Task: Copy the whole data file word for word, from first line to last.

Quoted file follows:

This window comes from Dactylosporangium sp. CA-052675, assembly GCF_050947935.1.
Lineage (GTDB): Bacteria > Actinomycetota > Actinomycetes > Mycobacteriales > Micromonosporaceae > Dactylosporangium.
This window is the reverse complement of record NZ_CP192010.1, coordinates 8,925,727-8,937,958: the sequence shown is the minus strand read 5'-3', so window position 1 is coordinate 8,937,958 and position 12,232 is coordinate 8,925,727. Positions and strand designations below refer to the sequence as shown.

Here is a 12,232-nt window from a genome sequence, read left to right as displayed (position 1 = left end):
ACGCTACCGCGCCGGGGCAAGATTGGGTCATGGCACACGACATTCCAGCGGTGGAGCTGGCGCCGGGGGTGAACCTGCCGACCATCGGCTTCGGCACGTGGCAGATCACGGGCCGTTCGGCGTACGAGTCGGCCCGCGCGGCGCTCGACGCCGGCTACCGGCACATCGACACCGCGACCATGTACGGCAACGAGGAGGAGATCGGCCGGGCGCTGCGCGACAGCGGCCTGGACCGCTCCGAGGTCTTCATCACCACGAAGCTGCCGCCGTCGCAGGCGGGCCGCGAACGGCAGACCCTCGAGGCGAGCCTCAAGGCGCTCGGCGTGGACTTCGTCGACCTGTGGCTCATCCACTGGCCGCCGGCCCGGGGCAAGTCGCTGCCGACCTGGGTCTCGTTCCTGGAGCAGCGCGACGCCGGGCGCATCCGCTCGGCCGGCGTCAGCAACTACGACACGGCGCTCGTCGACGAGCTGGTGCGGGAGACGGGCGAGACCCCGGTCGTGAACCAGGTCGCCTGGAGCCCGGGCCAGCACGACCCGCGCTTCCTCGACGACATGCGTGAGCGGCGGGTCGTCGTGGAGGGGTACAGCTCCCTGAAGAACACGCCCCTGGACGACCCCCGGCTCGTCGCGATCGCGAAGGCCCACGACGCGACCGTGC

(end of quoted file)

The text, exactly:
This window comes from Dactylosporangium sp. CA-052675, assembly GCF_050947935.1.
Lineage (GTDB): Bacteria > Actinomycetota > Actinomycetes > Mycobacteriales > Micromonosporaceae > Dactylosporangium.
This window is the reverse complement of record NZ_CP192010.1, coordinates 8,925,727-8,937,958: the sequence shown is the minus strand read 5'-3', so window position 1 is coordinate 8,937,958 and position 12,232 is coordinate 8,925,727. Positions and strand designations below refer to the sequence as shown.

Here is a 12,232-nt window from a genome sequence, read left to right as displayed (position 1 = left end):
ACGCTACCGCGCCGGGGCAAGATTGGGTCATGGCACACGACATTCCAGCGGTGGAGCTGGCGCCGGGGGTGAACCTGCCGACCATCGGCTTCGGCACGTGGCAGATCACGGGCCGTTCGGCGTACGAGTCGGCCCGCGCGGCGCTCGACGCCGGCTACCGGCACATCGACACCGCGACCATGTACGGCAACGAGGAGGAGATCGGCCGGGCGCTGCGCGACAGCGGCCTGGACCGCTCCGAGGTCTTCATCACCACGAAGCTGCCGCCGTCGCAGGCGGGCCGCGAACGGCAGACCCTCGAGGCGAGCCTCAAGGCGCTCGGCGTGGACTTCGTCGACCTGTGGCTCATCCACTGGCCGCCGGCCCGGGGCAAGTCGCTGCCGACCTGGGTCTCGTTCCTGGAGCAGCGCGACGCCGGGCGCATCCGCTCGGCCGGCGTCAGCAACTACGACACGGCGCTCGTCGACGAGCTGGTGCGGGAGACGGGCGAGACCCCGGTCGTGAACCAGGTCGCCTGGAGCCCGGGCCAGCACGACCCGCGCTTCCTCGACGACATGCGTGAGCGGCGGGTCGTCGTGGAGGGGTACAGCTCCCTGAAGAACACGCCCCTGGACGACCCCCGGCTCGTCGCGATCGCGAAGGCCCACGACGCGACCGTGC